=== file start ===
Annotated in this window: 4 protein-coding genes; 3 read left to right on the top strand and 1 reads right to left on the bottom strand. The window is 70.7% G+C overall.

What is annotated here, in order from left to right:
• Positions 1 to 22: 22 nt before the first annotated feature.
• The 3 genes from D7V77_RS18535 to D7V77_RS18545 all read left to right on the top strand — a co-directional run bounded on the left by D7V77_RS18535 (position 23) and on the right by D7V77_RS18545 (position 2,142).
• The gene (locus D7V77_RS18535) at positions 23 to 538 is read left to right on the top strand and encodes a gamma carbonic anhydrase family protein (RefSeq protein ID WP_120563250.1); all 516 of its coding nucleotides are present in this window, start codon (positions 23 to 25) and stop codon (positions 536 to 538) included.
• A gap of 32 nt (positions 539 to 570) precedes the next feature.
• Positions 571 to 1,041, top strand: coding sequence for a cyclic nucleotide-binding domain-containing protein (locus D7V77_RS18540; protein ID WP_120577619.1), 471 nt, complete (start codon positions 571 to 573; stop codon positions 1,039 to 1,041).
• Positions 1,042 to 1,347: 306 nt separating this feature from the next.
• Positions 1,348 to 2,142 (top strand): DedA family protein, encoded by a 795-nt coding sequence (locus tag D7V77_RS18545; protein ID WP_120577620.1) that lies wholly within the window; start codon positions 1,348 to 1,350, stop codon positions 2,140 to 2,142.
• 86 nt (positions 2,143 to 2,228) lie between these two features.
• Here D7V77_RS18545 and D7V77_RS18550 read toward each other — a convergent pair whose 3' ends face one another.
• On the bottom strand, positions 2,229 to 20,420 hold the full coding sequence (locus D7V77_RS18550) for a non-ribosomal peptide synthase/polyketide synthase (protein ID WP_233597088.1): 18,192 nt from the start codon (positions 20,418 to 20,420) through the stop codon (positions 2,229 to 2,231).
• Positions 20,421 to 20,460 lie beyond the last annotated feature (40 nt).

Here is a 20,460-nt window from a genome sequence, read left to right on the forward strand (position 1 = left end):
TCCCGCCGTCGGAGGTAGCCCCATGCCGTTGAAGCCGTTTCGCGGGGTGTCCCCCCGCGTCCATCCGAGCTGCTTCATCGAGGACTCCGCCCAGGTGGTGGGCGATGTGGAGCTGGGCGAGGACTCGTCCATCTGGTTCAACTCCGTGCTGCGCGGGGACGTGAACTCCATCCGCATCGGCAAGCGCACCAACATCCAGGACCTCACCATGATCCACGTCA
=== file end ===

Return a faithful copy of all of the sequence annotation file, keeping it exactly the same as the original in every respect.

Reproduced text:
Annotated in this window: 4 protein-coding genes; 3 read left to right on the top strand and 1 reads right to left on the bottom strand. The window is 70.7% G+C overall.

What is annotated here, in order from left to right:
• Positions 1 to 22: 22 nt before the first annotated feature.
• The 3 genes from D7V77_RS18535 to D7V77_RS18545 all read left to right on the top strand — a co-directional run bounded on the left by D7V77_RS18535 (position 23) and on the right by D7V77_RS18545 (position 2,142).
• The gene (locus D7V77_RS18535) at positions 23 to 538 is read left to right on the top strand and encodes a gamma carbonic anhydrase family protein (RefSeq protein ID WP_120563250.1); all 516 of its coding nucleotides are present in this window, start codon (positions 23 to 25) and stop codon (positions 536 to 538) included.
• A gap of 32 nt (positions 539 to 570) precedes the next feature.
• Positions 571 to 1,041, top strand: coding sequence for a cyclic nucleotide-binding domain-containing protein (locus D7V77_RS18540; protein ID WP_120577619.1), 471 nt, complete (start codon positions 571 to 573; stop codon positions 1,039 to 1,041).
• Positions 1,042 to 1,347: 306 nt separating this feature from the next.
• Positions 1,348 to 2,142 (top strand): DedA family protein, encoded by a 795-nt coding sequence (locus tag D7V77_RS18545; protein ID WP_120577620.1) that lies wholly within the window; start codon positions 1,348 to 1,350, stop codon positions 2,140 to 2,142.
• 86 nt (positions 2,143 to 2,228) lie between these two features.
• Here D7V77_RS18545 and D7V77_RS18550 read toward each other — a convergent pair whose 3' ends face one another.
• On the bottom strand, positions 2,229 to 20,420 hold the full coding sequence (locus D7V77_RS18550) for a non-ribosomal peptide synthase/polyketide synthase (protein ID WP_233597088.1): 18,192 nt from the start codon (positions 20,418 to 20,420) through the stop codon (positions 2,229 to 2,231).
• Positions 20,421 to 20,460 lie beyond the last annotated feature (40 nt).

Here is a 20,460-nt window from a genome sequence, read left to right on the forward strand (position 1 = left end):
TCCCGCCGTCGGAGGTAGCCCCATGCCGTTGAAGCCGTTTCGCGGGGTGTCCCCCCGCGTCCATCCGAGCTGCTTCATCGAGGACTCCGCCCAGGTGGTGGGCGATGTGGAGCTGGGCGAGGACTCGTCCATCTGGTTCAACTCCGTGCTGCGCGGGGACGTGAACTCCATCCGCATCGGCAAGCGCACCAACATCCAGGACCTCACCATGATCCACGTCA